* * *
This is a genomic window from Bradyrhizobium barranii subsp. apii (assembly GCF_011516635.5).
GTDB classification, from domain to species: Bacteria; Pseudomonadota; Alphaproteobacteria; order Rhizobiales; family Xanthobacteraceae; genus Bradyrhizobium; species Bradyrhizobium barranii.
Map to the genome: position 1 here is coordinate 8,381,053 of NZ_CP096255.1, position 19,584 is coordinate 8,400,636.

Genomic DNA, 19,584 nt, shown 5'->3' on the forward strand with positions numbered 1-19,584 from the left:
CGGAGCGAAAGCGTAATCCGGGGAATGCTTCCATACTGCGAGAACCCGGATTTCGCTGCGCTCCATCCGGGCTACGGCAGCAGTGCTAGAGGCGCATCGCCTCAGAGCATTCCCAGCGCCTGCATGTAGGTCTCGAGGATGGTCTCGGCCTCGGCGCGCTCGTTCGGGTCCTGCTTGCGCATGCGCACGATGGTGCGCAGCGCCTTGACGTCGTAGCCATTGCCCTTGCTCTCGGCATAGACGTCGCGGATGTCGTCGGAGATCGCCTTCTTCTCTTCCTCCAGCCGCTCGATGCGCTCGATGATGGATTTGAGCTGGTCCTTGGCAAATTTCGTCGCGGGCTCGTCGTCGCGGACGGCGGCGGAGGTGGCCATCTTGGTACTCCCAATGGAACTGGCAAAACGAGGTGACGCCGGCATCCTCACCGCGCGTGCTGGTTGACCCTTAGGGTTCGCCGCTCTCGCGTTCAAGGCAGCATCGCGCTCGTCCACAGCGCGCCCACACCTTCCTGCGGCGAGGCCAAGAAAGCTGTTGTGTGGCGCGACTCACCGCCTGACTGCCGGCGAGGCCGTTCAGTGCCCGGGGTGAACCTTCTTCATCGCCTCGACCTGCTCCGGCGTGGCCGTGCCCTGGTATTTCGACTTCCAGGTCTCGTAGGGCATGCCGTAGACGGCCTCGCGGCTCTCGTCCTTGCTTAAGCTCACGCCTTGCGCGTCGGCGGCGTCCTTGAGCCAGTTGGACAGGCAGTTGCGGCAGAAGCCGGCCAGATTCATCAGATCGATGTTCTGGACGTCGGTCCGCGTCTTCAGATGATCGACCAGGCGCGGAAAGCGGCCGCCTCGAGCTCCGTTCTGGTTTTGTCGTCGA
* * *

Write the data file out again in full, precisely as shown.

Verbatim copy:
This is a genomic window from Bradyrhizobium barranii subsp. apii (assembly GCF_011516635.5).
GTDB classification, from domain to species: Bacteria; Pseudomonadota; Alphaproteobacteria; order Rhizobiales; family Xanthobacteraceae; genus Bradyrhizobium; species Bradyrhizobium barranii.
Map to the genome: position 1 here is coordinate 8,381,053 of NZ_CP096255.1, position 19,584 is coordinate 8,400,636.

Genomic DNA, 19,584 nt, shown 5'->3' on the forward strand with positions numbered 1-19,584 from the left:
CGGAGCGAAAGCGTAATCCGGGGAATGCTTCCATACTGCGAGAACCCGGATTTCGCTGCGCTCCATCCGGGCTACGGCAGCAGTGCTAGAGGCGCATCGCCTCAGAGCATTCCCAGCGCCTGCATGTAGGTCTCGAGGATGGTCTCGGCCTCGGCGCGCTCGTTCGGGTCCTGCTTGCGCATGCGCACGATGGTGCGCAGCGCCTTGACGTCGTAGCCATTGCCCTTGCTCTCGGCATAGACGTCGCGGATGTCGTCGGAGATCGCCTTCTTCTCTTCCTCCAGCCGCTCGATGCGCTCGATGATGGATTTGAGCTGGTCCTTGGCAAATTTCGTCGCGGGCTCGTCGTCGCGGACGGCGGCGGAGGTGGCCATCTTGGTACTCCCAATGGAACTGGCAAAACGAGGTGACGCCGGCATCCTCACCGCGCGTGCTGGTTGACCCTTAGGGTTCGCCGCTCTCGCGTTCAAGGCAGCATCGCGCTCGTCCACAGCGCGCCCACACCTTCCTGCGGCGAGGCCAAGAAAGCTGTTGTGTGGCGCGACTCACCGCCTGACTGCCGGCGAGGCCGTTCAGTGCCCGGGGTGAACCTTCTTCATCGCCTCGACCTGCTCCGGCGTGGCCGTGCCCTGGTATTTCGACTTCCAGGTCTCGTAGGGCATGCCGTAGACGGCCTCGCGGCTCTCGTCCTTGCTTAAGCTCACGCCTTGCGCGTCGGCGGCGTCCTTGAGCCAGTTGGACAGGCAGTTGCGGCAGAAGCCGGCCAGATTCATCAGATCGATGTTCTGGACGTCGGTCCGCGTCTTCAGATGATCGACCAGGCGCGGAAAGCGGCCGCCTCGAGCTCCGTTCTGGTTTTGTCGTCGA